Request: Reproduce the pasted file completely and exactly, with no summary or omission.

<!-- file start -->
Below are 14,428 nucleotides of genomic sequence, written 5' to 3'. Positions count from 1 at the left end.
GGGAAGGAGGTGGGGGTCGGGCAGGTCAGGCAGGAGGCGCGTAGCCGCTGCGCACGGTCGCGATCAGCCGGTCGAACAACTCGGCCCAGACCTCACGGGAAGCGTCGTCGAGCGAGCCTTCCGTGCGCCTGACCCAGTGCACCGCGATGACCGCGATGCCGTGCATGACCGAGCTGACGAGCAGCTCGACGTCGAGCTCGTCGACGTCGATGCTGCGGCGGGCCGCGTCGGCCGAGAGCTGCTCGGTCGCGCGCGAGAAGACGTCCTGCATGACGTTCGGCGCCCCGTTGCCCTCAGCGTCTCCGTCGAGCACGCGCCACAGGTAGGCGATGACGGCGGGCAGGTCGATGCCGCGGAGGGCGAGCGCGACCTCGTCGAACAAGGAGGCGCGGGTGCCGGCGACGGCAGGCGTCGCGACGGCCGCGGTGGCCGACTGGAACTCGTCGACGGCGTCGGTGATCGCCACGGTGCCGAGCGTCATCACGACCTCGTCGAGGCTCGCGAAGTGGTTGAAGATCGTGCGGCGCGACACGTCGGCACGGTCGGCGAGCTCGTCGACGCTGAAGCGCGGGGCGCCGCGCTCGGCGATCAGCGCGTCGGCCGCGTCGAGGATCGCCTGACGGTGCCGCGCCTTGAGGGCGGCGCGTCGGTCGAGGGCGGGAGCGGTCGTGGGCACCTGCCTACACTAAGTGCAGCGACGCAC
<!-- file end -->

Below are 14,428 nucleotides of genomic sequence, written 5' to 3'. Positions count from 1 at the left end.
GGGAAGGAGGTGGGGGTCGGGCAGGTCAGGCAGGAGGCGCGTAGCCGCTGCGCACGGTCGCGATCAGCCGGTCGAACAACTCGGCCCAGACCTCACGGGAAGCGTCGTCGAGCGAGCCTTCCGTGCGCCTGACCCAGTGCACCGCGATGACCGCGATGCCGTGCATGACCGAGCTGACGAGCAGCTCGACGTCGAGCTCGTCGACGTCGATGCTGCGGCGGGCCGCGTCGGCCGAGAGCTGCTCGGTCGCGCGCGAGAAGACGTCCTGCATGACGTTCGGCGCCCCGTTGCCCTCAGCGTCTCCGTCGAGCACGCGCCACAGGTAGGCGATGACGGCGGGCAGGTCGATGCCGCGGAGGGCGAGCGCGACCTCGTCGAACAAGGAGGCGCGGGTGCCGGCGACGGCAGGCGTCGCGACGGCCGCGGTGGCCGACTGGAACTCGTCGACGGCGTCGGTGATCGCCACGGTGCCGAGCGTCATCACGACCTCGTCGAGGCTCGCGAAGTGGTTGAAGATCGTGCGGCGCGACACGTCGGCACGGTCGGCGAGCTCGTCGACGCTGAAGCGCGGGGCGCCGCGCTCGGCGATCAGCGCGTCGGCCGCGTCGAGGATCGCCTGACGGTGCCGCGCCTTGAGGGCGGCGCGTCGGTCGAGGGCGGGAGCGGTCGTGGGCACCTGCCTACACTAAGTGCAGCGACGCAC